Obama to ask chairman of troubled Chemical Safety Board to resign

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Lawmakers seek federal probe into former Chemical Safety Board chairman
Chemical Safety Board Chairman Rafel Moure-Eraso.

President Obama reportedly plans to ask the head of the Chemical Safety Board — the federal agency that investigated the Chevron refinery fire of 2012 — to resign amid allegations of gross mismanagement and the use of secretive emails to conduct government business.

Local Congressman Mark DeSaulnier (CA-11) was among the first to call for CSB Chairman Rafel Moure-Eraso and others to step down following a scathing report from the Environmental Protection Agency Inspector General’s Office (OIG) that threatened the watchdog agency’s credibility.

On March 18, 14 House Oversight and Government Reform Committee Members issued a bipartisan letter to President Obama requesting that he remove Moure-Eraso as well as two senior staff members from office (see letter).

“The Chemical Safety Board is in desperate need of new leadership and we are pleased that the President has recognized the importance of making key changes,” said the committee’s ranking member Elijah Cummings, D-Md., in a statement.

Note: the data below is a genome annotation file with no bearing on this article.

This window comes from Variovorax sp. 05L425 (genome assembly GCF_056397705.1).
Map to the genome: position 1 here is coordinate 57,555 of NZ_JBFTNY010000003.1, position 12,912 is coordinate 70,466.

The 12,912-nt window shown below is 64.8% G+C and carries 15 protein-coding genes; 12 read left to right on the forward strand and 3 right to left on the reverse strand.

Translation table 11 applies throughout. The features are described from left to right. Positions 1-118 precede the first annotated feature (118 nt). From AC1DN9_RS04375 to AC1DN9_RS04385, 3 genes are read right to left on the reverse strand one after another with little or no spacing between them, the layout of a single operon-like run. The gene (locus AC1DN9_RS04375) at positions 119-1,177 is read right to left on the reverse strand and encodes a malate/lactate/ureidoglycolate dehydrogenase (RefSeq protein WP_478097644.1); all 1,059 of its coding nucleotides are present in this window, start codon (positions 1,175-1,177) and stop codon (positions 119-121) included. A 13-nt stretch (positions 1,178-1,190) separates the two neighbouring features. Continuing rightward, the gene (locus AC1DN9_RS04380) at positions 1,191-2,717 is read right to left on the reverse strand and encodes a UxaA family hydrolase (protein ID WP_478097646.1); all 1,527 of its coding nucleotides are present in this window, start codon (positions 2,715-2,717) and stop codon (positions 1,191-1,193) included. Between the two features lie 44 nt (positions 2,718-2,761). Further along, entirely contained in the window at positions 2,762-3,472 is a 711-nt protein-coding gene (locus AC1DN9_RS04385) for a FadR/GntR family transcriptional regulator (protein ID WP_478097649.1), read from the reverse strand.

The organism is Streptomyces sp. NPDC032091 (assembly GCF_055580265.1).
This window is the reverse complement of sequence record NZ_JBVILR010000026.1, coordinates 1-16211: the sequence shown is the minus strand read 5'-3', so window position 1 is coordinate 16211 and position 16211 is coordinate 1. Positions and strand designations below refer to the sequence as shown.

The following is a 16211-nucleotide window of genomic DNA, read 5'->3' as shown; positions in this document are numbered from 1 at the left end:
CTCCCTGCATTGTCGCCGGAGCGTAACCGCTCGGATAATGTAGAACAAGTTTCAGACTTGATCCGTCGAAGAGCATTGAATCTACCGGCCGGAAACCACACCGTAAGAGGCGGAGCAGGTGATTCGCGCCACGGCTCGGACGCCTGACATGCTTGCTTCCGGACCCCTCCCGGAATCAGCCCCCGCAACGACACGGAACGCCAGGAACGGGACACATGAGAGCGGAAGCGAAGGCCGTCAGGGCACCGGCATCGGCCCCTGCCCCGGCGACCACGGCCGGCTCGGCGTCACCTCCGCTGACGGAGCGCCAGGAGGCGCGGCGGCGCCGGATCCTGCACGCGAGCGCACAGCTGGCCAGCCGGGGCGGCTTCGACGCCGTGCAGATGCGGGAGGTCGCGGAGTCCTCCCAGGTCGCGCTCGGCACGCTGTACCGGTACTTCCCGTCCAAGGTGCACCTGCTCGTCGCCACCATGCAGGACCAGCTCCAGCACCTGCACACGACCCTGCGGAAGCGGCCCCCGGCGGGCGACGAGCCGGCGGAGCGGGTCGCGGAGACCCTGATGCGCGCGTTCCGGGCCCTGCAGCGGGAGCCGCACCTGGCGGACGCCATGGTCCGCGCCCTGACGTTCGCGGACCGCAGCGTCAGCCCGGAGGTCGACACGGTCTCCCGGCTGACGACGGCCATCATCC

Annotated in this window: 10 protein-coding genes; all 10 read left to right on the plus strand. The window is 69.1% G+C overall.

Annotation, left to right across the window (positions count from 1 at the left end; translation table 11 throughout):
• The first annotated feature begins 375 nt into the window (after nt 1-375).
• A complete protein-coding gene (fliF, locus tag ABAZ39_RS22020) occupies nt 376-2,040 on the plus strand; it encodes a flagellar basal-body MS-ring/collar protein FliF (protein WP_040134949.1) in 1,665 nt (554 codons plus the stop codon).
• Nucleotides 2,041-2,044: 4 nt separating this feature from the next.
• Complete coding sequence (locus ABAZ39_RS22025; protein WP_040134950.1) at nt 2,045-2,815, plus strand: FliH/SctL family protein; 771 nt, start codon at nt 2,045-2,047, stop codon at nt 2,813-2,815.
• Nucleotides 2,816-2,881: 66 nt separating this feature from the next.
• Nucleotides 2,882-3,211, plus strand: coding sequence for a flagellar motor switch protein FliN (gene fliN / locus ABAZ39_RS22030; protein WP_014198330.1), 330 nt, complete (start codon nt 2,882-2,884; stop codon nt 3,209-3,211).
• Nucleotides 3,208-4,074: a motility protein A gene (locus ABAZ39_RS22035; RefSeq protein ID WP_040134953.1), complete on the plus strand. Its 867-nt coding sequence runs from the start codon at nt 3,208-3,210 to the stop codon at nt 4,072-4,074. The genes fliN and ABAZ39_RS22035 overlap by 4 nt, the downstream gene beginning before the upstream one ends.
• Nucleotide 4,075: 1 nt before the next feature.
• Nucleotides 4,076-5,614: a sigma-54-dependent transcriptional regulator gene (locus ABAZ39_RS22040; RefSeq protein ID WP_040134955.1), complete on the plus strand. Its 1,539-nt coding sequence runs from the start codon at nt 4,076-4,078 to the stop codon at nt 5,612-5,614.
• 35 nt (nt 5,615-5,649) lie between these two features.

The letter followed the release of an independent analysis of the CSB, which found a “lack of trust in senior leadership, poor communication, ineffective goal setting, lack of standard procedure, and lack of follow up by senior leadership,” Cummings’ statement added (read full report here).

Moure-Eraso, along with CSB Board Member Manny Erlich and an agency attorney, are accused of purposefully using personal email accounts to avoid public scrutiny, a violation of the Federal Records Act. The report also exposed numerous management problems at CSB, including employee morale issues.

House committee members were also upset over Moure-Eraso’s controversial order on Jan. 28 to overhaul agency operating and contracting rules and consolidate board power with himself, which they said stripped the agency of the proper checks and balances.

DeSaulnier said credibility needs to be restored at CSB, which investigates oil and chemical plant accidents.

“I am pleased President Obama recognizes the need for reform of the agency and is taking this necessary step,” Congressman  DeSaulnier said in a statement.

The agency has “gone off the rails,” said House of Representatives Oversight Committee Chairman Jason Chaffetz, R-Utah.

“There is something rotten to its core, and it’s you,” Chaffetz told Moure-Eraso during a recent hearing.

The chairman has said that his personal emails have been preserved as official records, and he has challenged criticisms and cited successes under his tenure.

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